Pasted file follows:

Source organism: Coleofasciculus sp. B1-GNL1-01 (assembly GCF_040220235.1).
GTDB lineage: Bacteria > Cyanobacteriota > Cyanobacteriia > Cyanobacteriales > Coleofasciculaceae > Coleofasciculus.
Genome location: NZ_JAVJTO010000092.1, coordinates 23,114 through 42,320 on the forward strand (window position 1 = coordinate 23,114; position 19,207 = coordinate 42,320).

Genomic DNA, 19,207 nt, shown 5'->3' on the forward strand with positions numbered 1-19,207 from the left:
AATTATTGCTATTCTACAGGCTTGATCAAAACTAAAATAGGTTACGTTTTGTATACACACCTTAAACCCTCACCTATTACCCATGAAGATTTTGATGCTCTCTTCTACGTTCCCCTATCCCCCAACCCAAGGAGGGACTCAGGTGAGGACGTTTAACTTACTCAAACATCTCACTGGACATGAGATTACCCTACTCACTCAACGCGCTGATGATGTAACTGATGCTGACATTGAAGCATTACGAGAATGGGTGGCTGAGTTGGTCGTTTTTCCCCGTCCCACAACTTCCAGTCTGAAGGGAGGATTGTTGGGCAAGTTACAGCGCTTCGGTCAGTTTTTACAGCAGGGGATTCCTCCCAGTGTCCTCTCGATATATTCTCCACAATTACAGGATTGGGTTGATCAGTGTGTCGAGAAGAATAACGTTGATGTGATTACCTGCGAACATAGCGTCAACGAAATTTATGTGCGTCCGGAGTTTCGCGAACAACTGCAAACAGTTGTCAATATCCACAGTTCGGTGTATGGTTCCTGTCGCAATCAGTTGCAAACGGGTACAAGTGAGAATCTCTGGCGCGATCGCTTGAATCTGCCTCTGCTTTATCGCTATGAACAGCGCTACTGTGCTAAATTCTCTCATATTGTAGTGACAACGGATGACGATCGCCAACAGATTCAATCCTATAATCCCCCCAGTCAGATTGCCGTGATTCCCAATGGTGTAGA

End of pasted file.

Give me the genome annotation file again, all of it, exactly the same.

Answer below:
Source organism: Coleofasciculus sp. B1-GNL1-01 (assembly GCF_040220235.1).
GTDB lineage: Bacteria > Cyanobacteriota > Cyanobacteriia > Cyanobacteriales > Coleofasciculaceae > Coleofasciculus.
Genome location: NZ_JAVJTO010000092.1, coordinates 23,114 through 42,320 on the forward strand (window position 1 = coordinate 23,114; position 19,207 = coordinate 42,320).

Genomic DNA, 19,207 nt, shown 5'->3' on the forward strand with positions numbered 1-19,207 from the left:
AATTATTGCTATTCTACAGGCTTGATCAAAACTAAAATAGGTTACGTTTTGTATACACACCTTAAACCCTCACCTATTACCCATGAAGATTTTGATGCTCTCTTCTACGTTCCCCTATCCCCCAACCCAAGGAGGGACTCAGGTGAGGACGTTTAACTTACTCAAACATCTCACTGGACATGAGATTACCCTACTCACTCAACGCGCTGATGATGTAACTGATGCTGACATTGAAGCATTACGAGAATGGGTGGCTGAGTTGGTCGTTTTTCCCCGTCCCACAACTTCCAGTCTGAAGGGAGGATTGTTGGGCAAGTTACAGCGCTTCGGTCAGTTTTTACAGCAGGGGATTCCTCCCAGTGTCCTCTCGATATATTCTCCACAATTACAGGATTGGGTTGATCAGTGTGTCGAGAAGAATAACGTTGATGTGATTACCTGCGAACATAGCGTCAACGAAATTTATGTGCGTCCGGAGTTTCGCGAACAACTGCAAACAGTTGTCAATATCCACAGTTCGGTGTATGGTTCCTGTCGCAATCAGTTGCAAACGGGTACAAGTGAGAATCTCTGGCGCGATCGCTTGAATCTGCCTCTGCTTTATCGCTATGAACAGCGCTACTGTGCTAAATTCTCTCATATTGTAGTGACAACGGATGACGATCGCCAACAGATTCAATCCTATAATCCCCCCAGTCAGATTGCCGTGATTCCCAATGGTGTAGA